BIOLOGICAL, BIOLOGICAL AND HEALTH EFFECTS MONITORING. Name: Dr Abu Hasan Samad Organisation: Academy of Occupational & Environmental Medicine, Malaysia; Prince Court Medical Centre, K. Lumpur Venue: Kuala Lumpur Convention Center Date: 17 th September 2012.
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BIOLOGICAL, BIOLOGICAL AND HEALTH EFFECTS MONITORING Name: Dr Abu Hasan Samad Organisation: Academy of Occupational & Environmental Medicine, Malaysia; Prince Court Medical Centre, K. Lumpur Venue: Kuala Lumpur Convention Center Date: 17th September 2012
What is Biological Monitoring? Biological monitoring is the measurement of a substance or its metabolite in biological material in order to provide a quantitative estimate of its uptake into the body by all routes of exposures.
Objective of Biological Monitoring as part of Medical Surveillance: • to ensure that current or past exposure of worker is not harmful to his/her health by detecting potential excessive exposure before overt adverse health effects occur.
Types of Biological Monitoring • Biological Monitoring of Exposure • Biological Monitoring of Effective Dose • Biological Effects Monitoring • Biological Monitoring of Susceptibility
Biological Monitoring of Exposures • Biological monitoring attempts to estimate the internal dose of a chemical exposure. • Internal dose is dependent on the: • Amount of chemical recently absorbed • Amount of chemicals stored in the whole body • Amount of chemical bound to critical sites of action • Advantage: All routes of exposure assessed and provides a more accurate assessment of health risk than atmospheric monitoring
Biological Monitoring of Exposures • Biological monitoring of occupational exposure to chemicals refers to the concentrations of the chemicals or their metabolites in biological samples e.g. blood, urine, exhaled air, faeces, adipose tissue, hair, nails, saliva, milk (measuring the exposure or body burden).
Knowledge Required for Biological Monitoring of Exposures • Toxicokinetics of the chemical: Understanding of absorption, distribution and elimination of chemical • Toxicodynamics of the chemical: Understand early adverse effects and pathogenic mechanism • Relationship between external exposure, internal dose and adverse health effects
Biological Monitoring of Effective Dose • Carboxyhemoglobin(exposure to carbon monoxide) • Protein and DNA addicts (exposure to reactive substances in DNA or target tissues)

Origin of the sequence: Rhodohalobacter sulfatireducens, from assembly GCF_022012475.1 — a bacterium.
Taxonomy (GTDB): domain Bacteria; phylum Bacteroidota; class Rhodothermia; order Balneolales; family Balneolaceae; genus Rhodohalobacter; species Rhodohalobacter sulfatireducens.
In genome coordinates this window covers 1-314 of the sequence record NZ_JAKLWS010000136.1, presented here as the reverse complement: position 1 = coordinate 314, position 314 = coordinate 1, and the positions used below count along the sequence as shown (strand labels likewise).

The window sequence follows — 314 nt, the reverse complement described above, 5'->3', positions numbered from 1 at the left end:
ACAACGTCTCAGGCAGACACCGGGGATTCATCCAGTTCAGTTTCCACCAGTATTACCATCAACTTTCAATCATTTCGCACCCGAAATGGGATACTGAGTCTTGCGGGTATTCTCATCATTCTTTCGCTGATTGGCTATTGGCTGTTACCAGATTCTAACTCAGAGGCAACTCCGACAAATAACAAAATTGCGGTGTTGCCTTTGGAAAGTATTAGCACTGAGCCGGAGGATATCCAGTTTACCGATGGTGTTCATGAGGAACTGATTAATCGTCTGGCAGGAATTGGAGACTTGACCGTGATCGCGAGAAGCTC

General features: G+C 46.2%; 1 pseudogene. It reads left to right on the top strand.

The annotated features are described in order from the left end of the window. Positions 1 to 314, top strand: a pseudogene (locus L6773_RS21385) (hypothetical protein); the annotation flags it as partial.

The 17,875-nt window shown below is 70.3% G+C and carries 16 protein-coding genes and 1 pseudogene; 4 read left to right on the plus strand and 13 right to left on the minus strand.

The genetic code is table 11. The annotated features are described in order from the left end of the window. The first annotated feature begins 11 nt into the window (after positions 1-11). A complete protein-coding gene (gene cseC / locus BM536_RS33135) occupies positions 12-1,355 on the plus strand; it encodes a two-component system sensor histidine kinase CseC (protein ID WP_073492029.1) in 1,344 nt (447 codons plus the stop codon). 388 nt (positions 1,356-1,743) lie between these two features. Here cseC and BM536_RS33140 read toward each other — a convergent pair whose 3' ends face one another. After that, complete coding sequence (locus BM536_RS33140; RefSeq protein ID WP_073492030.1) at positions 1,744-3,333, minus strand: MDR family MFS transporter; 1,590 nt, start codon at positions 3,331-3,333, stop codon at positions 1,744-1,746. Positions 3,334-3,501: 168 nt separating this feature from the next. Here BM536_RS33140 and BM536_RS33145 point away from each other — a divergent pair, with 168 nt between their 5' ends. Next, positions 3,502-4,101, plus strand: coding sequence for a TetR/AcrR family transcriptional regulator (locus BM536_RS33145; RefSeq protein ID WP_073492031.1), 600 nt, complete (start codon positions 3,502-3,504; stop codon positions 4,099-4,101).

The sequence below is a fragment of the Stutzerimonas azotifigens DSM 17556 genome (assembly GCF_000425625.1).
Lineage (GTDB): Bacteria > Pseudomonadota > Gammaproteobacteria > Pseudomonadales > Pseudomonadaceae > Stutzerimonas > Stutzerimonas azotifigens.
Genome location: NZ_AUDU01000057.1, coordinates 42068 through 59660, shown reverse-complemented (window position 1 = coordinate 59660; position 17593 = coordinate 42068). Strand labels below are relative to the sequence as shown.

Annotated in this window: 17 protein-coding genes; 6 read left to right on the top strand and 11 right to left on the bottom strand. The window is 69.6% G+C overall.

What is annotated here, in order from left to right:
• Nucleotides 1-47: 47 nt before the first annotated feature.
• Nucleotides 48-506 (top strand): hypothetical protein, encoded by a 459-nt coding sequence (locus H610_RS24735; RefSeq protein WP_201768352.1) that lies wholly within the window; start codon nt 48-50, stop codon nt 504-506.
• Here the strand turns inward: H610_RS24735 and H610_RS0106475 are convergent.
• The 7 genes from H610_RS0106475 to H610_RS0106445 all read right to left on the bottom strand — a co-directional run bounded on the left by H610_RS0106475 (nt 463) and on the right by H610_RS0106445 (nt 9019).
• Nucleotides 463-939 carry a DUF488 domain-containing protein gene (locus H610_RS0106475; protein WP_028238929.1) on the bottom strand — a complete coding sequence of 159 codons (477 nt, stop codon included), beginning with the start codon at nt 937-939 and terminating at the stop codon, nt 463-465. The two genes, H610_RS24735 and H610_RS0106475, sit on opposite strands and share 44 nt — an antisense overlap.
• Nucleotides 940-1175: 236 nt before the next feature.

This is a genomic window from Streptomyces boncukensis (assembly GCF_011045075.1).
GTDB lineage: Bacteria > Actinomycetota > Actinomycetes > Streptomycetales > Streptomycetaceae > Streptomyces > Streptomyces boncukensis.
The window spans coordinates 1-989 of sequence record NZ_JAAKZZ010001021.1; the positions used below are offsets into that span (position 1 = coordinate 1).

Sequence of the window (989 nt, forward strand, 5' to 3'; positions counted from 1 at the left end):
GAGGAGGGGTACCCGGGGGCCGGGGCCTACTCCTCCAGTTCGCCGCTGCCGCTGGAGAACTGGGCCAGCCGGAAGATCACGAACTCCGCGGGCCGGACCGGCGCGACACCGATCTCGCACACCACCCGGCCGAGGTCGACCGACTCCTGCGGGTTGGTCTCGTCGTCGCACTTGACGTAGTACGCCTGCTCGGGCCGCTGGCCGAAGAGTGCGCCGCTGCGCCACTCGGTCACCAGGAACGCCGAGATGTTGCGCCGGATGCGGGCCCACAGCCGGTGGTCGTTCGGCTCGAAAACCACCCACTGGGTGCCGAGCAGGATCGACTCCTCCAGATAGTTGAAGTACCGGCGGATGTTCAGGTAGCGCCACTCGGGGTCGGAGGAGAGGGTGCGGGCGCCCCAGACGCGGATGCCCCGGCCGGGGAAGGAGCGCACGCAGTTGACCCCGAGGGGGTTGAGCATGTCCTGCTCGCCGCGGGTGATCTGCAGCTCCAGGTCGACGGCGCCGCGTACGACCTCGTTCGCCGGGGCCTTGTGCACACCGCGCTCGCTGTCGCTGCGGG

Biological Effects Monitoring Biological monitoring of non-adverse reversible effects - early biochemical changes which are reversible and non-adverse biomarkers of exposure: • Inhibition of delta-amino laevulinic acid dehydratase by lead • Inhibition of pseudocholinesterase by organophosphates
Biological Effects Monitoring • Reversible non adverse effects or early detection of health impairment: • Urinary excretion of alpha1 and beta2 microgobulins due to lead, cadmium, mercury • Indicate pathological damage: • liver dysfunction (transaminases), kidney dysfunction (albumin in urine)
Biological Monitoring of Susceptibility • Biomarker of susceptibility – indicator of inherent or acquired ability of organism to respond to challenge of exposure to specific substance • e.g. ability to acetylate amines – genetically determined and varies with ethnic origin – slow/rapid acetylators • genetically based low level of anti-trypsin – increased risk of emphysema
Approaches in Biomonitoring • Specific methods: • Direct measurement of unchanged chemicals or metabolites in biological media e.g. urinary measurement of mercury, mandelic acid (styrene), muconic acid (benzene) • Non-specific methods: • Non-specific indicators of exposure e.g. diazopositive metabolites in urine (aromatic amines), thioethers in urine (mutagens and carcinogens)
Development of Valid Test for Exposure Monitoring • Fate of pollutant and compound to be determined • Biological material to be analyzed • Time of sampling and duration urine sample to be collected • Storage and preservation of specimens • Methods of analysis and units of measurement • Frequency of testing • Use in establishing biological limits
Criteria for Selecting Tests for Biological Monitoring • Parameter must be sufficiently specific • Parameter must have adequate sensitivity • Analytical and biological variability of test must be acceptable • Test should provide little discomfort to subject • Selection must take into account ability of tests to evaluate health risks
When to Collect Biological Sample? • Prior to work shift • During work shift • End of work shift • Beginning of workweek • End of workweek • Depends on half life of chemical • < 2 hours Not appropriate • 2-10 hours End of work shift or Next morning • 10-100 hours End of shift at end of week • >100 hours Any time
Biomonitoring Action Levels • The reference values at or below which the adverse health effects do not appear in most workers who are exposed to the chemicals. • Biological Exposure Indices (BEIs) - ACGIH • Occupational Exposure Limit Based on Biological Monitoring (OEL-B) – Japan
Roadblocks for Application/Commercialization of Biomarkers (Steven Rosen) • Analytical, diagnostic and etiological validity of new markers need to be established. • Recognized disease end points need to be more clearly associated with the biomarkers. • Standardized criteria for quantitative measurement of markers must be established. • Predictive values of biomarkers must be determined by population studies.
Health Effects Monitoring • Asbestos, Silica • Medical, occupational and smoking history • Physical examination • Chest X-Ray PA view • Pulmonary Function Testing • Noise Exposure) Regulations 1989 • Audiometric testing: 0.5,1,2,3,4 and 6 kHz
CONCLUSION • Biological, biological effects and health effects monitoring are the various components of a good medical surveillance program. • How effects of exposures to hazards are assessed and monitored depends on the type of the hazard and its effects.